Museums and Climate Action
The climate crisis is not just about science and politics, it is also about culture, history, communication, and social justice. As widely respected and trusted institutions, museums have the power to tell stories, educate, and influence how people see the world. Museums are greatly connected and grounded in their local communities. This puts them in an excellent position to educate and inform people on the climate crisis. Conversations about climate change can be uncomfortable due to the scale of the issue and how daunting it may seem. However, the climate crisis affects all communities, and museums must take the step in actively leading and engaging in these conversations. Through this, they can become even more relevant and socially engaged spaces in our communities.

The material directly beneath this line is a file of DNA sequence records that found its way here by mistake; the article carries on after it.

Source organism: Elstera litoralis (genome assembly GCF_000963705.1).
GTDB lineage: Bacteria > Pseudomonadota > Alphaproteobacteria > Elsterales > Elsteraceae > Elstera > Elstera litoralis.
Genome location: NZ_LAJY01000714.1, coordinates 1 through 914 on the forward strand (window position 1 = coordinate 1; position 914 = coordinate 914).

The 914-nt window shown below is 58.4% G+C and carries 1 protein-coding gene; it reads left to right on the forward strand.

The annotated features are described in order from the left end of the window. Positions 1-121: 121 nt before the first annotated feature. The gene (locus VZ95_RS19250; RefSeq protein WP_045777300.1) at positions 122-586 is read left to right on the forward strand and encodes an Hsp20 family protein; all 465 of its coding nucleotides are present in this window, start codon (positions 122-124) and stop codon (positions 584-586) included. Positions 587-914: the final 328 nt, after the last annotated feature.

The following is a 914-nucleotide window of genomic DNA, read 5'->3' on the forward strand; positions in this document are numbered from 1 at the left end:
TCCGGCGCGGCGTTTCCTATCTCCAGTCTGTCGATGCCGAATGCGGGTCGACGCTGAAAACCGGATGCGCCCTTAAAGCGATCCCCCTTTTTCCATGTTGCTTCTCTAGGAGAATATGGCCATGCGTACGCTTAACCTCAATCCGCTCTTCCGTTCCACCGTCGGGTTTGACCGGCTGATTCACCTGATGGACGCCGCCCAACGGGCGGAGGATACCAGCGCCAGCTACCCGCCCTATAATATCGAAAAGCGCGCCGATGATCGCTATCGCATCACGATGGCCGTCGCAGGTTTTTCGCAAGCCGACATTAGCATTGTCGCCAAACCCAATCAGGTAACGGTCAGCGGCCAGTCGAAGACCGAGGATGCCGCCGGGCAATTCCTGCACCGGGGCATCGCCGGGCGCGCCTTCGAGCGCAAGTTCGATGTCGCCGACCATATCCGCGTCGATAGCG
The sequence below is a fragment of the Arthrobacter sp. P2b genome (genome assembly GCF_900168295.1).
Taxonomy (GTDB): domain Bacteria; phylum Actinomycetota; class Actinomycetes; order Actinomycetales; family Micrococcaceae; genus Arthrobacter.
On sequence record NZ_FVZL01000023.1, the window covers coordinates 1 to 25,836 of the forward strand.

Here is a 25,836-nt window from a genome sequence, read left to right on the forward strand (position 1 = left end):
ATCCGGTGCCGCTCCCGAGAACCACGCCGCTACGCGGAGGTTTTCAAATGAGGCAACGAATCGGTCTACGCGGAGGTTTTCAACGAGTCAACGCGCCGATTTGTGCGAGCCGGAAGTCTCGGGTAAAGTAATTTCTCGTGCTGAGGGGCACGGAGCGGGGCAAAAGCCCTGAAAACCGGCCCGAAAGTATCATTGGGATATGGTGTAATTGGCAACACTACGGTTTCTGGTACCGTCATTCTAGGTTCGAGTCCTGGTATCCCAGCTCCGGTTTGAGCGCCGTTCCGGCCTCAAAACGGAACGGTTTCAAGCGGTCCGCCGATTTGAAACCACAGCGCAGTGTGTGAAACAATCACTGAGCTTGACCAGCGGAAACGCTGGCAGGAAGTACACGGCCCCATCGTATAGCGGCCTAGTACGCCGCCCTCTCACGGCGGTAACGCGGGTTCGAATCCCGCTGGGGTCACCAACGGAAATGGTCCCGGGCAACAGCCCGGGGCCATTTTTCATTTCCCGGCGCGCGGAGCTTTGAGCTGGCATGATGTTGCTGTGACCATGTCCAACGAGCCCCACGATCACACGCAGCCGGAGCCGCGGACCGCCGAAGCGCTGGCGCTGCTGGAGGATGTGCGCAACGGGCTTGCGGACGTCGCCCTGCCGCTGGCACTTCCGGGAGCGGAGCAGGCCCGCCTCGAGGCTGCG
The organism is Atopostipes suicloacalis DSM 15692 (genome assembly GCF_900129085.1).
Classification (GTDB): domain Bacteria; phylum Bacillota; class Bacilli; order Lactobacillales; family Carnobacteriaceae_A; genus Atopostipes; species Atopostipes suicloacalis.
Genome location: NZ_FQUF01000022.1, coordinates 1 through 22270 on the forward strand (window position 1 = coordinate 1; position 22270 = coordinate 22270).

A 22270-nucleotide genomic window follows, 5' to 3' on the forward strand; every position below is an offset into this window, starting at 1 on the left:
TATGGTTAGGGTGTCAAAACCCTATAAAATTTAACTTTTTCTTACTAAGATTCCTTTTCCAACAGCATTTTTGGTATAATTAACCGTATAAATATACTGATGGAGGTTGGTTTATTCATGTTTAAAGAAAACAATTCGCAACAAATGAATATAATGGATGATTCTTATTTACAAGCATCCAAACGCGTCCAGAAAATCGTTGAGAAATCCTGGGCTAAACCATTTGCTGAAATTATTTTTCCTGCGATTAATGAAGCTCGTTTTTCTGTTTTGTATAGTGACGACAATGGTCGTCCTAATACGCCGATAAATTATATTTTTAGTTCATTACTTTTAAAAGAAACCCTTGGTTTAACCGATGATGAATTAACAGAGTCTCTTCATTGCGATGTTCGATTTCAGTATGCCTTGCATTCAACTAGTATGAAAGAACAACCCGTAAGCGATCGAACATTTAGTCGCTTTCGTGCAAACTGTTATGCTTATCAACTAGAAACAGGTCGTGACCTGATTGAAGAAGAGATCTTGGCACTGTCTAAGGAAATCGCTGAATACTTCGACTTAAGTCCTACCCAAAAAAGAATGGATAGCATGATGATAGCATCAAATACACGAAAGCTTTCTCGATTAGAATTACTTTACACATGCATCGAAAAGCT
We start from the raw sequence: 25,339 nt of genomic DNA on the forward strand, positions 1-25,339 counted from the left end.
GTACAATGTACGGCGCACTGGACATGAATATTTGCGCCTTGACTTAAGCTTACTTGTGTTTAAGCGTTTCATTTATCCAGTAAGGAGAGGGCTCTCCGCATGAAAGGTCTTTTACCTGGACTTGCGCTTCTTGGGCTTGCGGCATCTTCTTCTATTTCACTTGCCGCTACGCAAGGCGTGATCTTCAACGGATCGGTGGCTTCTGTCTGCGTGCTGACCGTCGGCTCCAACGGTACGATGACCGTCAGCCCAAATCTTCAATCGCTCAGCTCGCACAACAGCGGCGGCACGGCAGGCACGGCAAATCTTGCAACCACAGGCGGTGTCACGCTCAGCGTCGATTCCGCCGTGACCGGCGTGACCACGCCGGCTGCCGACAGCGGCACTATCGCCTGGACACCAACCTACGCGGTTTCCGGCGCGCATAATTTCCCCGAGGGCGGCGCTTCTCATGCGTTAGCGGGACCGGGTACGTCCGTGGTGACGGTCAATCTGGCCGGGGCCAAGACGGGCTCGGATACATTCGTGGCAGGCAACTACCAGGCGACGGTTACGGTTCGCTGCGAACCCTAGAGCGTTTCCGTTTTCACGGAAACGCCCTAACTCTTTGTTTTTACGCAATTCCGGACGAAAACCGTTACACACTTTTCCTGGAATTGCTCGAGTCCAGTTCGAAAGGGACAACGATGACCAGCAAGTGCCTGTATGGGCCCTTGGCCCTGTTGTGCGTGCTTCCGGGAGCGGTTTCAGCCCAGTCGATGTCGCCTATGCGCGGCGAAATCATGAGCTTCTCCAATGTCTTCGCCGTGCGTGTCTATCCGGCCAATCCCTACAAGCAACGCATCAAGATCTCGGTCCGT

As much as they are a place of reflection, they are also a place of growth and development through these reflections. Museums can act as a bridge between science and culture. With the variety in collections, especially natural history and science collections, museums can become havens of research. Collections documenting the natural environment could be a huge pool of information regarding sustainable living practices and working with nature - as opposed to against it. This can come from many cross-sector partnerships connecting museums with scientists, research organisations, and universities. By giving more people the opportunity to connect with policies and strategies regarding sustainable development and battling climate change, we will have the space to think more actively about designing a more sustainable way of living.
Museum Carbon Footprints
On top of being places for climate engagement and education, museums can also have a significant "carbon footprint", i.e. their own amount of emissions. Understanding your footprint and taking steps to reduce it are important actions a museum can take in their journey to become more sustainable.
Read more about carbon footprints